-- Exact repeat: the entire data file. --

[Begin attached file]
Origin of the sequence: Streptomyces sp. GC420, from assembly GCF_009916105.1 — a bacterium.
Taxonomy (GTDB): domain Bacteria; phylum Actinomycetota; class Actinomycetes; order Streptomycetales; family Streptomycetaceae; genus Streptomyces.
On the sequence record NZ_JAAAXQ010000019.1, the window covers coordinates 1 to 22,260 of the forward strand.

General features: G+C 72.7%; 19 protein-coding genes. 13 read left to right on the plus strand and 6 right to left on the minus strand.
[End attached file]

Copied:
Origin of the sequence: Streptomyces sp. GC420, from assembly GCF_009916105.1 — a bacterium.
Taxonomy (GTDB): domain Bacteria; phylum Actinomycetota; class Actinomycetes; order Streptomycetales; family Streptomycetaceae; genus Streptomyces.
On the sequence record NZ_JAAAXQ010000019.1, the window covers coordinates 1 to 22,260 of the forward strand.

General features: G+C 72.7%; 19 protein-coding genes. 13 read left to right on the plus strand and 6 right to left on the minus strand.